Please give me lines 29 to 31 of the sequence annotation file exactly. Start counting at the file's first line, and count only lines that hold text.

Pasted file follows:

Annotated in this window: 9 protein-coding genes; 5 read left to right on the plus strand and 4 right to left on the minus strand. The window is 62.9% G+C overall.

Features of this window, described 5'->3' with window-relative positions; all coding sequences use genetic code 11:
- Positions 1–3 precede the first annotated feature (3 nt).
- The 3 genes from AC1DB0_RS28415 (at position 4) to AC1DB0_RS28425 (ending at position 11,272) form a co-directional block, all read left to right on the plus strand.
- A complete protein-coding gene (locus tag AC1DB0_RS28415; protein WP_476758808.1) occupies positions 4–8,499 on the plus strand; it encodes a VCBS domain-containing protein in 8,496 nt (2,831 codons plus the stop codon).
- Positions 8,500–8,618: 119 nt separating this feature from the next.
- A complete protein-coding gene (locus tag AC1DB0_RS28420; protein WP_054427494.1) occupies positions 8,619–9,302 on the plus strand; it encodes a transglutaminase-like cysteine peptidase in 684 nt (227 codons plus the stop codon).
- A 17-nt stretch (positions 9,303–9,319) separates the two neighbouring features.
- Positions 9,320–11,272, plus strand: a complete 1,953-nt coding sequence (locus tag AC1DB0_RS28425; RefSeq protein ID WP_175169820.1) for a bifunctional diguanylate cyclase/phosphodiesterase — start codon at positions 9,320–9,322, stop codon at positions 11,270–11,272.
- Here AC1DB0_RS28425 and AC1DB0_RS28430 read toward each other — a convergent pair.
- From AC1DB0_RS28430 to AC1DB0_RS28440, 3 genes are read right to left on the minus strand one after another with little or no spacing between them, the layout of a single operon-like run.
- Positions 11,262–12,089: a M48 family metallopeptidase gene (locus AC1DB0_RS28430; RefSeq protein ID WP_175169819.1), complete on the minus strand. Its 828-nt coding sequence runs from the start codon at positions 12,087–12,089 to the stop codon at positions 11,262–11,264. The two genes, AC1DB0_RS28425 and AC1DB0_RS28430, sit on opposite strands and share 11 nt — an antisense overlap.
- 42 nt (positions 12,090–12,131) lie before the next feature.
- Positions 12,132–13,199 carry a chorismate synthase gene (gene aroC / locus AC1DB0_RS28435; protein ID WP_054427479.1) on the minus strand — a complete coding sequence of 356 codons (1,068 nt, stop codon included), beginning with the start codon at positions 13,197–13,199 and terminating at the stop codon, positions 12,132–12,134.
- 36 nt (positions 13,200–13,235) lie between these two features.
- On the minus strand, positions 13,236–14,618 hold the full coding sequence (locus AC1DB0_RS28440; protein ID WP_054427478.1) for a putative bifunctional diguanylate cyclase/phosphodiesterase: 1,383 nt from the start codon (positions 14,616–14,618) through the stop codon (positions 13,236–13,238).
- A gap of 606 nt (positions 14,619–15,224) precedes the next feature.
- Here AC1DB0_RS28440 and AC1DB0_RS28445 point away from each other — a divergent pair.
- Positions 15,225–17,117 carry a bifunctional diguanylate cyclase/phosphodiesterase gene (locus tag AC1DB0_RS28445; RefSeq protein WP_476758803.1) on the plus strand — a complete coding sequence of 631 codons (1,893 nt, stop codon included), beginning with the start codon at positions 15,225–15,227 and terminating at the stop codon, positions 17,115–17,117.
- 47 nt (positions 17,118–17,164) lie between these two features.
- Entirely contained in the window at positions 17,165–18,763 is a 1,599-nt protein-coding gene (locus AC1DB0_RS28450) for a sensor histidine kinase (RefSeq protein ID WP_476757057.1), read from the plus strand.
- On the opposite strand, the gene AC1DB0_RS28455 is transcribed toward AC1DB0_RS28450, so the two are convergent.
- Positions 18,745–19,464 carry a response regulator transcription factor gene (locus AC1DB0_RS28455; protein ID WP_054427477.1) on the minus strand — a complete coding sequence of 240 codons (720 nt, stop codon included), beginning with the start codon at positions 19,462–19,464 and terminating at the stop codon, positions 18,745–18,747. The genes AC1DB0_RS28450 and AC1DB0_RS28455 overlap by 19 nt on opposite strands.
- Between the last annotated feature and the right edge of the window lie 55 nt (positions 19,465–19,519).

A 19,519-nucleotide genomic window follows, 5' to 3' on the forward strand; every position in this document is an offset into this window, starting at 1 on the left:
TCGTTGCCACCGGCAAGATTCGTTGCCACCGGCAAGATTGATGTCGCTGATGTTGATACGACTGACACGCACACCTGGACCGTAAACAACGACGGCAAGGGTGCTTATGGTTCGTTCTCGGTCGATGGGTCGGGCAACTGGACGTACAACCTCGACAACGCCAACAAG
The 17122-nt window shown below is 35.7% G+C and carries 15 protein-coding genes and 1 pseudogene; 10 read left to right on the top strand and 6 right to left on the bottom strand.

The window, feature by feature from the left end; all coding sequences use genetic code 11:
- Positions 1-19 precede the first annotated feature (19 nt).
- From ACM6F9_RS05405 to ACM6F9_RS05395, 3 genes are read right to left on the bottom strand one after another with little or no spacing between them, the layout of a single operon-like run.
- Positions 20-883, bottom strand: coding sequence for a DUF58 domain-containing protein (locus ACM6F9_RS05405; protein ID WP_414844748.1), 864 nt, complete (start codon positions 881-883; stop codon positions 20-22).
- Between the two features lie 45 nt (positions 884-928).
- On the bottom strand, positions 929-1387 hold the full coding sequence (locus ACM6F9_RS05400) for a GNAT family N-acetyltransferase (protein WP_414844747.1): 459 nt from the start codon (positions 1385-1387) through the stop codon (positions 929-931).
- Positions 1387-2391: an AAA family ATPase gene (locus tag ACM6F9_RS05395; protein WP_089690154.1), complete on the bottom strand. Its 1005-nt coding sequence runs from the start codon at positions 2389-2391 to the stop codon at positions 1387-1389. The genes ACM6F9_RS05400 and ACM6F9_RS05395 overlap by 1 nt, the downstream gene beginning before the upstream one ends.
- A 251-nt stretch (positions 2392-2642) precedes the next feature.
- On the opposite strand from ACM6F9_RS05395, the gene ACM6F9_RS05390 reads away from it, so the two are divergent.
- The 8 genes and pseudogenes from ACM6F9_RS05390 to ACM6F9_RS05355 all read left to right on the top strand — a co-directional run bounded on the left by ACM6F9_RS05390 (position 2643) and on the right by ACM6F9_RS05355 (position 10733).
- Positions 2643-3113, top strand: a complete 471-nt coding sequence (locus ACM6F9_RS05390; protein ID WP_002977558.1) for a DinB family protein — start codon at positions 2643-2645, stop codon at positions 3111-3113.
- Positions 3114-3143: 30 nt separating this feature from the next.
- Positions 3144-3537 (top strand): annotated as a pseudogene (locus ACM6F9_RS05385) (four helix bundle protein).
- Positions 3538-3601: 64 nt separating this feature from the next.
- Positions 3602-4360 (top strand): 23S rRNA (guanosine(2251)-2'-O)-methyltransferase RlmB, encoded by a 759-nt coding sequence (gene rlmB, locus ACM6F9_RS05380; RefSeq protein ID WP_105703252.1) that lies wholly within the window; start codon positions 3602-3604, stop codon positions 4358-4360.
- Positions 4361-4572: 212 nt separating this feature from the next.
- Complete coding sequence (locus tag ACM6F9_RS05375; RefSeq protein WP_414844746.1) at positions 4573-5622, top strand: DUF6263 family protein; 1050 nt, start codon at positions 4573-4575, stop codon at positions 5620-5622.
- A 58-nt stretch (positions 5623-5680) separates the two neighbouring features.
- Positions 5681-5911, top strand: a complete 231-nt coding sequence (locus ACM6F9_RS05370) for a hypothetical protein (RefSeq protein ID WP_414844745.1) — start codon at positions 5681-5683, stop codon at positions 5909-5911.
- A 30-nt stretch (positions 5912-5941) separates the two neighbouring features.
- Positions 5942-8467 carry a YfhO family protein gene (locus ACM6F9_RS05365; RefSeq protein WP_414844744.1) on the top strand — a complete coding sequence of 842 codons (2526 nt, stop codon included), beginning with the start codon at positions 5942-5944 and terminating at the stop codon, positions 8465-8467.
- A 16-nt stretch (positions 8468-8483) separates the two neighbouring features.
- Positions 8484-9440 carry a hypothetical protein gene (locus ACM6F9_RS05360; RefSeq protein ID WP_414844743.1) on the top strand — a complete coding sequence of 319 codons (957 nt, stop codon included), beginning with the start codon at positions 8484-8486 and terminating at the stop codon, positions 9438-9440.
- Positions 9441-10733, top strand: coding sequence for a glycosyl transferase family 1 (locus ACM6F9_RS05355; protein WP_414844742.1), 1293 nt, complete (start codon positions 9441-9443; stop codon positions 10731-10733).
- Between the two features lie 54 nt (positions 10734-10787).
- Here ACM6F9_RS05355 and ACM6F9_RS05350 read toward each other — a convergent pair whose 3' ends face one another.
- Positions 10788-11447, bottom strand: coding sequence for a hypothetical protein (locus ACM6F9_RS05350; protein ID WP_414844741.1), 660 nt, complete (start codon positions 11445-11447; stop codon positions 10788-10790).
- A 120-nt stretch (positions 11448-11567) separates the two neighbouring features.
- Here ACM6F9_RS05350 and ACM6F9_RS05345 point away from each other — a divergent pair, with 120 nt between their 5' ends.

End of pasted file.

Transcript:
- Positions 1-19 precede the first annotated feature (19 nt).
- From ACM6F9_RS05405 to ACM6F9_RS05395, 3 genes are read right to left on the bottom strand one after another with little or no spacing between them, the layout of a single operon-like run.
- Positions 20-883, bottom strand: coding sequence for a DUF58 domain-containing protein (locus ACM6F9_RS05405; protein ID WP_414844748.1), 864 nt, complete (start codon positions 881-883; stop codon positions 20-22).